24 MARCH 1990, Page 40

Low life

Still functioning

Jeffrey Bernard

Iwanted very much to accompany Anna Haycraft to Rosamond Lehmann's funeral but I was trapped in a sickbed. What a delightful woman Rosamond was. Some old ladies can be quite daunting if not scary but she was utterly charming, entertaining and funny. I went to see her sometimes in her house in the afternoons to have tea with her and I felt it was a privilege to be invited. It was a surprise if not something of a mystery to me that she actually read this column. At least she won't have been in the slightest bit frightened of dying. I don't think death existed for her.

It was a sad end, though, to a bizarre week. I get some strange letters from time to time and I received a couple of real weirdos. Saab motor cars wrote to me to inform me that they have a new model that has 150 bhp and can do 127 mph and would I care to test-drive it. They have to be mad. In my present condition I couldn't test- drive a lawn-mower. I wondered if they would have liked me to take this car through its paces after the cocktail hour and I can only assume that they are prepared to write off one of these £15,000 cars. I wonder why.

The second crazy letter I received was from a medical clinic the name of which I have forgotten. It was an unsolicited mis- sive and a damned impertinent one. They offered to cure me of impotence and premature ejaculation. Where on earth did they pick my name from? I have never complained of either malfunction and if I did suffer from premature ejaculation how could I possibly be impotent? I have made facetious remarks in the past about giving up the chase and the struggle but there is a world of difference between indifference and impotence. Furthermore it is 100-1 that a man of 57 could suffer from prema- ture ejaculation. They must have drawn 'Is this where my marriage was made?' my name out of a hat. Other than that someone is stirring it. It matters not but I would quite like to see what sort of letters they address to women.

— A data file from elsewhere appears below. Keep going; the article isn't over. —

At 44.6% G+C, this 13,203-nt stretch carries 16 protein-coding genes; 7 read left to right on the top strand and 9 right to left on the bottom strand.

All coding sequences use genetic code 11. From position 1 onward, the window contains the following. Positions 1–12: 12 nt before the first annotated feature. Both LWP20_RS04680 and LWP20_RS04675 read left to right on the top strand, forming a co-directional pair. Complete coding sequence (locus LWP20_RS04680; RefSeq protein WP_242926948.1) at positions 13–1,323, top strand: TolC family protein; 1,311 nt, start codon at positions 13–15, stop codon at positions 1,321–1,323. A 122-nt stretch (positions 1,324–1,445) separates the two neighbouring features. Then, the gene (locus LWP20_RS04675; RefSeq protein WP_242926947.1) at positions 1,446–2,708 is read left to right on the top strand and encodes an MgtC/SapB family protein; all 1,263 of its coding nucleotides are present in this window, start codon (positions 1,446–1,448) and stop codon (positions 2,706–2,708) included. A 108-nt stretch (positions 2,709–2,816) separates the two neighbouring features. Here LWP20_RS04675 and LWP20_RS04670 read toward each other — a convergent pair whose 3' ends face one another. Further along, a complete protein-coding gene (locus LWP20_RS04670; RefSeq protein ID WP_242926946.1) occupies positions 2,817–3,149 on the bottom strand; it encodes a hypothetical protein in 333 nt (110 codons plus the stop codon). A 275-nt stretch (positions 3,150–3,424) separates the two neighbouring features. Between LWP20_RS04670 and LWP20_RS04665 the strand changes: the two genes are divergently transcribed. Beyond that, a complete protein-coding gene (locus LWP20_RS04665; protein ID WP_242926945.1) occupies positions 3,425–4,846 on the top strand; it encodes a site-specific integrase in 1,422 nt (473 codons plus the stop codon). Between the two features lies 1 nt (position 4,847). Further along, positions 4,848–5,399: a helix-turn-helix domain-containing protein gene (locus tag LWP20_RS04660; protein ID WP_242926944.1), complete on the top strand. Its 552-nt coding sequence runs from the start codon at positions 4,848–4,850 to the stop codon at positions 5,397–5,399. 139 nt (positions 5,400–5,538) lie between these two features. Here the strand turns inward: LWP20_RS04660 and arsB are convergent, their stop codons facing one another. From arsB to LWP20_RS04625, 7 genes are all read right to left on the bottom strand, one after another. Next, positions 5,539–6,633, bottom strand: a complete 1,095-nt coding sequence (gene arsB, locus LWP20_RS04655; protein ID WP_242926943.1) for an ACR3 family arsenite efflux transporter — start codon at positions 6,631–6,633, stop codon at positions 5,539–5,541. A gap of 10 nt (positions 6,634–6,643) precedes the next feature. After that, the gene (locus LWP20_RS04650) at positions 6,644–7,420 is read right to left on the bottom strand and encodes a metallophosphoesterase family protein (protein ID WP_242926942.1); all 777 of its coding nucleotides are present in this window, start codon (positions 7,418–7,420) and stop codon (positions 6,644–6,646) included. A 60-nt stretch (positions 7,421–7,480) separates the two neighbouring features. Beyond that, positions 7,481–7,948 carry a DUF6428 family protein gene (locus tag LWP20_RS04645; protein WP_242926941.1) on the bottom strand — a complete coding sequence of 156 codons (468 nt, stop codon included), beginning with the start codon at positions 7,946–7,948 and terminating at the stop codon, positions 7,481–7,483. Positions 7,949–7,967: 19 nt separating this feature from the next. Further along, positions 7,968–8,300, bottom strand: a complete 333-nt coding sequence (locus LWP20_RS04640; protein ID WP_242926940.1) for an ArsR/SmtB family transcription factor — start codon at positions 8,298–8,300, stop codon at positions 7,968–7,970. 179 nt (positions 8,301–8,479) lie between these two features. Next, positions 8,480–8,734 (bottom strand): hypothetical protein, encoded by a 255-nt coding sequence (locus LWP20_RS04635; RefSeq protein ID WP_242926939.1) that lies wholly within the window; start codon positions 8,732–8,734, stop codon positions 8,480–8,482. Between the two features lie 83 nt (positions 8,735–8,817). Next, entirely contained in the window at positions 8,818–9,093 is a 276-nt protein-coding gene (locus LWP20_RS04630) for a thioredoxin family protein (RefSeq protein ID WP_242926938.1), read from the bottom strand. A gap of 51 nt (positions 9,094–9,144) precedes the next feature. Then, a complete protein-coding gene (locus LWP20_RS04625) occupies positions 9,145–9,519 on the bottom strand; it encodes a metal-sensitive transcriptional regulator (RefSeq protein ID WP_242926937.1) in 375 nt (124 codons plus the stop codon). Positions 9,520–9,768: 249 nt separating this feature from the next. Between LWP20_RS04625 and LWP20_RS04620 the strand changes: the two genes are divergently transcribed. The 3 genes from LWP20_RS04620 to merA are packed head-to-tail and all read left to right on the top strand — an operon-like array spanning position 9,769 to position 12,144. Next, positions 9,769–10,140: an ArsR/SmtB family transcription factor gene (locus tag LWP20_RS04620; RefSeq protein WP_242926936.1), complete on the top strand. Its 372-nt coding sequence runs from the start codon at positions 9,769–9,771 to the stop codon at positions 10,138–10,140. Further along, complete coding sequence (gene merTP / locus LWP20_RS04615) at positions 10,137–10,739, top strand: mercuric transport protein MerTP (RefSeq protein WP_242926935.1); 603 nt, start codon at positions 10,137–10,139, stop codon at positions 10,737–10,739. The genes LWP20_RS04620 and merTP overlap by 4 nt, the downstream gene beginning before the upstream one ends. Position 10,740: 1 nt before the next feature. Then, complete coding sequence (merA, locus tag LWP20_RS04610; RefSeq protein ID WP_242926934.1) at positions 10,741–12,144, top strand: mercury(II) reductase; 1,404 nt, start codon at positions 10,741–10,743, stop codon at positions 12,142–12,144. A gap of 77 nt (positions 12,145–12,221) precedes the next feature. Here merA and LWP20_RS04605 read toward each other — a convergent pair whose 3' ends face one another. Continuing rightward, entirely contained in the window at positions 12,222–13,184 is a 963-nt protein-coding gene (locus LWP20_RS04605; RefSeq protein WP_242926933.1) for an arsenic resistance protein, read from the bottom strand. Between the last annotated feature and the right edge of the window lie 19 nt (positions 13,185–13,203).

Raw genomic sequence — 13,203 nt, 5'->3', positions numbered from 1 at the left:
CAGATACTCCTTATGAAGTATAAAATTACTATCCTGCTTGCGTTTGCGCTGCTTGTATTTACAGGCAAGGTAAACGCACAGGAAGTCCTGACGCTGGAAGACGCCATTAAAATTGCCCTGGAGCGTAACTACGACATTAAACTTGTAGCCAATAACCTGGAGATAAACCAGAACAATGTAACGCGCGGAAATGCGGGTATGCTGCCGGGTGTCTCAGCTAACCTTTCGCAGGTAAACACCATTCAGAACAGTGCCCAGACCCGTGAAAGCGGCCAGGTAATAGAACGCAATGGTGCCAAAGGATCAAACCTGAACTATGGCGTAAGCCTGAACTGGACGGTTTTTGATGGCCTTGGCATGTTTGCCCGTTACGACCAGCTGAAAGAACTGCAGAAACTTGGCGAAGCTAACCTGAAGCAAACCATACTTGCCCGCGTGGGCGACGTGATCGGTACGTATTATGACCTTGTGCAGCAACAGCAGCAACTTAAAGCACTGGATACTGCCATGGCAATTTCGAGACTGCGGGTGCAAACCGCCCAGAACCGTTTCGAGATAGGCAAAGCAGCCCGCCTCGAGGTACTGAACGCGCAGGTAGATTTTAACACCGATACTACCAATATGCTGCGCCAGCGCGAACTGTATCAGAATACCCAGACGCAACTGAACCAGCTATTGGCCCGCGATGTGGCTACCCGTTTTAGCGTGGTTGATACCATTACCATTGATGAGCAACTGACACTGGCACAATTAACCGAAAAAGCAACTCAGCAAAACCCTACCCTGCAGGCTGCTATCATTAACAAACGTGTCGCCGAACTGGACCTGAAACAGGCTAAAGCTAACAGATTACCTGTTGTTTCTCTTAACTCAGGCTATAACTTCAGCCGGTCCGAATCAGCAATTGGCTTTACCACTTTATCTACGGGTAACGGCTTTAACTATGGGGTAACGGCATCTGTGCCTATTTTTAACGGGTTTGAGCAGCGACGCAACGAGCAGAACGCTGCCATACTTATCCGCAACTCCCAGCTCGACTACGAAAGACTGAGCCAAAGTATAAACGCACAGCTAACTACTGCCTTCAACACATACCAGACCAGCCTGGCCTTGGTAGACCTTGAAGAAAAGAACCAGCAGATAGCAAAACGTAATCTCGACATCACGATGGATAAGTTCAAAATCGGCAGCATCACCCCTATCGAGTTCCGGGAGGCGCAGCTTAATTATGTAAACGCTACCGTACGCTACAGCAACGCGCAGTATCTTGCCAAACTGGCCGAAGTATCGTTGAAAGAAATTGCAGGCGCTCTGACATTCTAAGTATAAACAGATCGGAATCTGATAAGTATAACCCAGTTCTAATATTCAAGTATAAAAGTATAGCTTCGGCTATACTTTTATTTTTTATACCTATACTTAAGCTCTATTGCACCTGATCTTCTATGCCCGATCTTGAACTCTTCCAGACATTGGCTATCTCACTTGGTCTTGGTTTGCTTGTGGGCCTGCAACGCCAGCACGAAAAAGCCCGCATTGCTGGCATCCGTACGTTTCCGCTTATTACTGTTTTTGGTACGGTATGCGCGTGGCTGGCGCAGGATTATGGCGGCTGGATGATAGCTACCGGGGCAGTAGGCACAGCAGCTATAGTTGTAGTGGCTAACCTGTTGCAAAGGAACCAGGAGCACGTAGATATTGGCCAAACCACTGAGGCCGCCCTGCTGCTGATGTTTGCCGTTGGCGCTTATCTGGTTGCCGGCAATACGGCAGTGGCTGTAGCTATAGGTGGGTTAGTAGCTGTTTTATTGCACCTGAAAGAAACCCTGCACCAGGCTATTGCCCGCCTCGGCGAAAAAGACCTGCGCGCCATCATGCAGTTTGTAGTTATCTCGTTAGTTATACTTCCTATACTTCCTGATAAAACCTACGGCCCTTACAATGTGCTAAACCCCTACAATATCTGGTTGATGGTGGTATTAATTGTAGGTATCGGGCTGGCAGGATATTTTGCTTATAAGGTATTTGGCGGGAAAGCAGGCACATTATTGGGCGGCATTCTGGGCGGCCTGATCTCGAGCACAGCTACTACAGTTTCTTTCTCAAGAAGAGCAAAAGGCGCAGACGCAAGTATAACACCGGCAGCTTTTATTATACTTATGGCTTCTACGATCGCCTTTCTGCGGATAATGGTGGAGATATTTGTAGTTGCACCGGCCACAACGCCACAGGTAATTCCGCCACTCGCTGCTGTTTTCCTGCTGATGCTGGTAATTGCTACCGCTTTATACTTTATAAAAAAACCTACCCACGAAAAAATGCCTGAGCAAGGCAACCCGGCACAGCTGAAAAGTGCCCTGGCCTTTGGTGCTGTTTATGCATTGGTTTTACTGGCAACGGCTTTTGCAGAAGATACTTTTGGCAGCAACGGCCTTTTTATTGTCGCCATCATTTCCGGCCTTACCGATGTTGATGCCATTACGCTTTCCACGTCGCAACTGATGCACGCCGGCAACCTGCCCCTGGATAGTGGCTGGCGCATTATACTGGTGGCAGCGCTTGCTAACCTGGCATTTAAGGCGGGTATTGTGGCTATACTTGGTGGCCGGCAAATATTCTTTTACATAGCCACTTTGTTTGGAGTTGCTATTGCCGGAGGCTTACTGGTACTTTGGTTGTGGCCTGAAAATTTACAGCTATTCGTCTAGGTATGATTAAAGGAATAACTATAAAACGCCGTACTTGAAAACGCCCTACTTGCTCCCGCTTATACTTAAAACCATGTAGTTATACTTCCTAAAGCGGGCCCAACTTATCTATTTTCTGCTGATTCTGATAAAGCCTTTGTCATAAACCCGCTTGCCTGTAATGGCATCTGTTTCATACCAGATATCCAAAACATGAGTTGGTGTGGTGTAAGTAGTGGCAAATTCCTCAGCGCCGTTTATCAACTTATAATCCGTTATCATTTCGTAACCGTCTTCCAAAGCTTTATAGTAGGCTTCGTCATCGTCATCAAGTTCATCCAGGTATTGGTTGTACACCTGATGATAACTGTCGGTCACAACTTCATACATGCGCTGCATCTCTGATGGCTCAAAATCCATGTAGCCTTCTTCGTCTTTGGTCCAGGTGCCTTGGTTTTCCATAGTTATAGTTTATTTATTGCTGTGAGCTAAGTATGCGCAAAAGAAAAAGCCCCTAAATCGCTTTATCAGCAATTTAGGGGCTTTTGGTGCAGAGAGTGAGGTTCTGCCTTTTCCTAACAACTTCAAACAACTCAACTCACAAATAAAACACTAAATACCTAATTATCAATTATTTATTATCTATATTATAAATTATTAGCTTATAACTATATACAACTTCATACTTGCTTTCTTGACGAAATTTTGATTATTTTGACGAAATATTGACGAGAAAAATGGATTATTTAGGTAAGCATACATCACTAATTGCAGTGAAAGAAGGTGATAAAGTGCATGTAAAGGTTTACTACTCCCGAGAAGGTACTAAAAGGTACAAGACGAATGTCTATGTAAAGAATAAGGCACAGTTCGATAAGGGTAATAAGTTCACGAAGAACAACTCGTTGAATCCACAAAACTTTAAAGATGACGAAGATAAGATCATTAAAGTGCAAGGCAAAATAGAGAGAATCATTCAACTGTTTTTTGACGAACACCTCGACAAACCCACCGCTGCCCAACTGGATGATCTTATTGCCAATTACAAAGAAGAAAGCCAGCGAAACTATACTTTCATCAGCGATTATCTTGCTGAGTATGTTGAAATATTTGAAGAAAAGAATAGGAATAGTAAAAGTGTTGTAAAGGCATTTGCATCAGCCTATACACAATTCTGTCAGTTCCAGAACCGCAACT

Last Sunday morning I managed to move at last to a new flat and what a gargantuan struggle that was. Of course I couldn't move a muscle never mind help carry anything, so I sat and watched the noble removal men. What a marvellous team they were, not professionals but the gang from the Coach and Horses. Heroes. They were dripping sweat at both ends of the move and they had all of them volun- teered to do the job. That's friends.

The flat is a nice self-contained place just suitable for me and it has a lift which compensates for my having hardly any legs left. It even has a small balcony which I shall sit on during the summer months. I am not quite sure about the location, though. Maida Vale isn't exactly exciting and it is some way from the West End. But it is a vast improvement on my last place and even has a washing machine. My niece who lives around the corner has put me in touch with a cleaning woman, who is going to come in twice a week owing to my being more or less disabled, but she tells me that the woman is on anti-depressants. I am not quite sure how I will greet the sight of a depressive armed with a Hoover. With luck she may have her manic moments.

What I do look forward to now is being able to take up cooking again. Sharing a kitchen just didn't work and this place will work.

New life